Get ready for weather whiplash.

Many cities in the U.S. that felt the record-breaking bite of Arctic winter, and parts of Canada around the Great Lakes, will enjoy daytime temperatures well above the freezing point this weekend.

That extraordinary swing will leave out much of the Canadian Prairies next week, where daytime highs may not climb above -20 C. But for those on the undulating border between warm and cold air masses, the rapid change may prompt some to wonder whether this is what scientists mean when they say climate change will bring more weather extremes. And perhaps whether this the new normal.

The question has been recurring since the winter of 2013-2014 when a record cold wave ushered the term “polar vortex” into the common vernacular. The following year produced a similar pattern. This week’s news coverage largely echoes reports written then. The suggestion – and sometimes the assertion by reporters – is that the severe cold is a manifestation of global warming.

That apparent paradox is one that climate change deniers seize on to sow doubt about science. This week U.S. President Donald Trump quipped on Twitter that he wished global warming would come back.

So to be crystal clear, atmospheric scientists are not debating about whether climate change is happening. The evidence for climate change is overwhelming, and we should expect the planet to warm due to the continuing release of heat-trapping greenhouse gases.

“The underlying slow change in climate that’s driven by human activity is still there,” said Gregory Flato, a federal climate scientist and manager at the Canadian Centre for Climate Modelling and Analysis in Victoria. “The theory is not undermined by a cold winter.”

Nevertheless, when deep cold snaps take hold at middle latitudes, scientists are divided about what exactly is going on, because it’s tricky separating what may be normal variation from the extra kick that climate change is applying to the whole system.

The best indication of a climate change connection to severe cold in North America comes directly from observations. Residents of the U.S. Midwest and the Great Lakes region may have noticed that, including this past week, three of the last six winters have featured memorable cold snaps, sometimes interspersed with abrupt swings to warmer weather.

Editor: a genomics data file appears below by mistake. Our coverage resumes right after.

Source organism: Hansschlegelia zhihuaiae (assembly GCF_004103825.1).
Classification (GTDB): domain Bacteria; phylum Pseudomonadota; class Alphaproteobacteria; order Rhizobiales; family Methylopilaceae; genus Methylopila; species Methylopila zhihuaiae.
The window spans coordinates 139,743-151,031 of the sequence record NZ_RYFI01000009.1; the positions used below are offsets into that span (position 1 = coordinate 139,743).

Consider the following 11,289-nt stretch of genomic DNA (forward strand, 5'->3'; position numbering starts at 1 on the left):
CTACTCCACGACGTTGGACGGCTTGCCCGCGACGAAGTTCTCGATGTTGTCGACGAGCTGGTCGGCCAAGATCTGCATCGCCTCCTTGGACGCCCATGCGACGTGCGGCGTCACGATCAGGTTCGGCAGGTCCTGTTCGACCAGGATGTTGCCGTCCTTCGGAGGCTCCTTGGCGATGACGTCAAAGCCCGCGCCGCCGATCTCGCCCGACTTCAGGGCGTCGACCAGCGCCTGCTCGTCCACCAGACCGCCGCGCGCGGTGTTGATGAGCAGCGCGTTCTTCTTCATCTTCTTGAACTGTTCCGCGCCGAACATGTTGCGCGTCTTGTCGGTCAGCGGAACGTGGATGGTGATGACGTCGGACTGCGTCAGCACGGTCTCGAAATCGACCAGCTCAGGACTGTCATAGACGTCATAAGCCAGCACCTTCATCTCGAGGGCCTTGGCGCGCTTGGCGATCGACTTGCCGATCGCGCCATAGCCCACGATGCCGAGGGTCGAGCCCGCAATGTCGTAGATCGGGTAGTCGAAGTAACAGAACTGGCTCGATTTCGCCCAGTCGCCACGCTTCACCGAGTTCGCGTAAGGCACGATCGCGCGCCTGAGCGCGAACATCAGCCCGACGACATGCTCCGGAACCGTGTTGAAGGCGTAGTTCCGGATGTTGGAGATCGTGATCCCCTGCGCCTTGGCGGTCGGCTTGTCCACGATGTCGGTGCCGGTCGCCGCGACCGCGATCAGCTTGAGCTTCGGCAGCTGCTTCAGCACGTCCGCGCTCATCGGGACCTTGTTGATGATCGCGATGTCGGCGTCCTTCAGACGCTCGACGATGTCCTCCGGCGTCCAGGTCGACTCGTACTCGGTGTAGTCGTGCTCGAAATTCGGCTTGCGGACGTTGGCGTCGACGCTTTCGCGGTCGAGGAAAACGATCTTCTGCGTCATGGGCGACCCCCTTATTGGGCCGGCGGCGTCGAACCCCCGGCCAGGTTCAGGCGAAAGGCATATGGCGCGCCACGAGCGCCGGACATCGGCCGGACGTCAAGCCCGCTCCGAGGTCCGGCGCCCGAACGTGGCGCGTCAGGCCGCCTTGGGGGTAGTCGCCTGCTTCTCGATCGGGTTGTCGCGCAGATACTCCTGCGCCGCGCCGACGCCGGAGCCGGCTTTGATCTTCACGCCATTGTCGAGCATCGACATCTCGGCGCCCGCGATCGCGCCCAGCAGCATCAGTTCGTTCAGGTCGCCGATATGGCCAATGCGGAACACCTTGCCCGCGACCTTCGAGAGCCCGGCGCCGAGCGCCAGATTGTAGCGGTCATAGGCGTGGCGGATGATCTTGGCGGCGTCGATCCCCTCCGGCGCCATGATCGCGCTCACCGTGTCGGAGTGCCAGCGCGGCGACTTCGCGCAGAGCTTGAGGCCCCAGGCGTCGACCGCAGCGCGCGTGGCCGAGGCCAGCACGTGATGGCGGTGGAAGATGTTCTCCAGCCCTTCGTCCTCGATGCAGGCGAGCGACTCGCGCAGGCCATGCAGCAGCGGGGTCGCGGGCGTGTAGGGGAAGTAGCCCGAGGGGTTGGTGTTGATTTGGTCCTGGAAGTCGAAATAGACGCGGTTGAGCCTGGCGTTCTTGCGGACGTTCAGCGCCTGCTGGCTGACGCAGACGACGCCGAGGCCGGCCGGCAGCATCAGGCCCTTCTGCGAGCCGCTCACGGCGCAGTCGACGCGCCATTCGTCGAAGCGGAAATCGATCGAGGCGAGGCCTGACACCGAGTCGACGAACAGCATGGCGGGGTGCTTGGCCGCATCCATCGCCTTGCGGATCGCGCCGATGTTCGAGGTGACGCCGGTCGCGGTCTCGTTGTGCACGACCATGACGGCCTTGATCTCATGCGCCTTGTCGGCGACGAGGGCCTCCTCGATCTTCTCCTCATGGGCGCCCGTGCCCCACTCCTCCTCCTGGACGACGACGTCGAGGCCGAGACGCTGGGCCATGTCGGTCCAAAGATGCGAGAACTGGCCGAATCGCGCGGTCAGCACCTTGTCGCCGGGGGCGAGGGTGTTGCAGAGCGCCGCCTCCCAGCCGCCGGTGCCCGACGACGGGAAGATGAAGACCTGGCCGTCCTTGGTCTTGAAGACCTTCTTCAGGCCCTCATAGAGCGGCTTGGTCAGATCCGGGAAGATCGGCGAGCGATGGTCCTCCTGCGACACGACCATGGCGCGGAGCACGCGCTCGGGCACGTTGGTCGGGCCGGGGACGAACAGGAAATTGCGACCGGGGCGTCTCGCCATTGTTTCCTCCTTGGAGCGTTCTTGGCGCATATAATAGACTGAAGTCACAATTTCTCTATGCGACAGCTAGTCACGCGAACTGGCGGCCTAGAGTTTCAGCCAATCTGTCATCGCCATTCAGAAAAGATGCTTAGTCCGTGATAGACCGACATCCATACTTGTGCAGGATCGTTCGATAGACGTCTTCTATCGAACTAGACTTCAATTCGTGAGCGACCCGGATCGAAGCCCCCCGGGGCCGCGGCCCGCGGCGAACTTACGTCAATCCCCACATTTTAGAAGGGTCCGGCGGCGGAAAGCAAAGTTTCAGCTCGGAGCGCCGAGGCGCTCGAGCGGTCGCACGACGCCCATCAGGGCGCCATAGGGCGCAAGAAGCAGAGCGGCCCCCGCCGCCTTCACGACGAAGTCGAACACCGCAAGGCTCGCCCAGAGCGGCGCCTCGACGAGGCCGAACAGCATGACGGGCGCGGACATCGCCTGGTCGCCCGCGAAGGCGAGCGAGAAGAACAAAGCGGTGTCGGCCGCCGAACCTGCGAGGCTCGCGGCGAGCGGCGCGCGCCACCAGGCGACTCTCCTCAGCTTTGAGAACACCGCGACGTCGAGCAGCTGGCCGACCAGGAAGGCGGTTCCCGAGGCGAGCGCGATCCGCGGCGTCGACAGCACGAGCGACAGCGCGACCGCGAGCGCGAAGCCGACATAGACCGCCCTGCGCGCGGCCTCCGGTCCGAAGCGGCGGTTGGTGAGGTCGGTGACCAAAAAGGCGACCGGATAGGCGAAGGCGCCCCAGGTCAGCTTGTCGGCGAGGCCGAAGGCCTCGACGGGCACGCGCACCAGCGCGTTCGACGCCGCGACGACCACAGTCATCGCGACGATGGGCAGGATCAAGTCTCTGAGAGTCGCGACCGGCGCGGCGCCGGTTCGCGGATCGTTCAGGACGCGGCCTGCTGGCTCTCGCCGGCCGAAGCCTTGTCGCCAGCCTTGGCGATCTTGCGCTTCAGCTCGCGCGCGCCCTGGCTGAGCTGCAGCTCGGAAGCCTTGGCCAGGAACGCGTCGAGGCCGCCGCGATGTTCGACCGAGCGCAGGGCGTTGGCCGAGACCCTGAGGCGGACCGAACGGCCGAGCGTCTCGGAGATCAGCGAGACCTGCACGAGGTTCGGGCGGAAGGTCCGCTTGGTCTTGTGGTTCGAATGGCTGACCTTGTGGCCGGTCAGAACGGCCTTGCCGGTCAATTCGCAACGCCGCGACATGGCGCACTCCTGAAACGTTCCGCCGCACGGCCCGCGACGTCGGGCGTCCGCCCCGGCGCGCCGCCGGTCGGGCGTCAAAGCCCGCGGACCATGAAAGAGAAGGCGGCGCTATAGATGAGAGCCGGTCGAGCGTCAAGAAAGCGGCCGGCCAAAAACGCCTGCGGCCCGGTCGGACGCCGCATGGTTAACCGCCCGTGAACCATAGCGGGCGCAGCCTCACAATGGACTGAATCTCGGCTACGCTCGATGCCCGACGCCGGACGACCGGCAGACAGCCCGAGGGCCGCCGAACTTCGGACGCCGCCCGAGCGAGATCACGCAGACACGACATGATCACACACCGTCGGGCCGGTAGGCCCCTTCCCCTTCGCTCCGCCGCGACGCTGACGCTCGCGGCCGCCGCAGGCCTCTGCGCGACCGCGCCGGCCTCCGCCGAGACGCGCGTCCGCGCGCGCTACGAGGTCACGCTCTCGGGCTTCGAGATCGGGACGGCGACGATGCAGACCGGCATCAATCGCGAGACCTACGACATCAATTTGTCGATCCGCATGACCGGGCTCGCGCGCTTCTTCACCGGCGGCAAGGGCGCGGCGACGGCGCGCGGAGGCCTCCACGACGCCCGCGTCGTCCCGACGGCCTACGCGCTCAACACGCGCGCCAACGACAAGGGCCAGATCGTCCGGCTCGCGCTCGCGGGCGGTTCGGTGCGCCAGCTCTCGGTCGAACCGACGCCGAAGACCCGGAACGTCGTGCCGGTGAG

But six years is not enough time to tease out a genuine climate trend, said Paul Kushner, an atmospheric scientist at the University of Toronto. For most scientists, 30 years is a more typical minimum. Dr. Kushner said that some of his own lab’s research has failed to show a clear indication that cold snaps are becoming more frequent. In any case, such results often depend on how the data are analyzed.

For the past several years, Jennifer Francis, a climate scientist at Rutgers University, has advanced a compelling argument that the accelerated warming of the Arctic relative to the mid-latitudes has resulted in a wavier than average jet stream. Rather than flowing straight across the continent west-to-east, this fast-moving current of air high above the surface now tends to meander like a river across a flat plain. The result is that cold air swirling around the North Pole (the polar vortex) is less confined and can produce eddies that drift southward, bringing High Arctic conditions to mid-latitude cities.

Dr. Francis acknowledges the issue isn’t settled.

One reason to harbour reservations is that computer models of the climate do not seem to reproduce the trend. That’s not to say the models don’t sometimes generate extreme cold. It’s just that they don’t show a clear link to climate change.

“If anything, they seem to suggest that a rapidly warming Arctic also leads to a warming of the mid-latitude continents,” said Judah Cohen, a Boston-based climatologist with Atmospheric and Environmental Research, a consultancy that specializes in weather risk assessment.

He added that efforts are needed to improve consistency between models to help reduce ambiguity.

Meanwhile, Dr. Kushner said that non-scientists should bear in mind that the link between climate change and the increasing risk of heat waves in the summer is far clearer and potentially lethal for those who are vulnerable.

But can we expect more frequent and severe cold snaps in the future? For now, science says: “Maybe.”

The Globe and Mail, February 3, 2019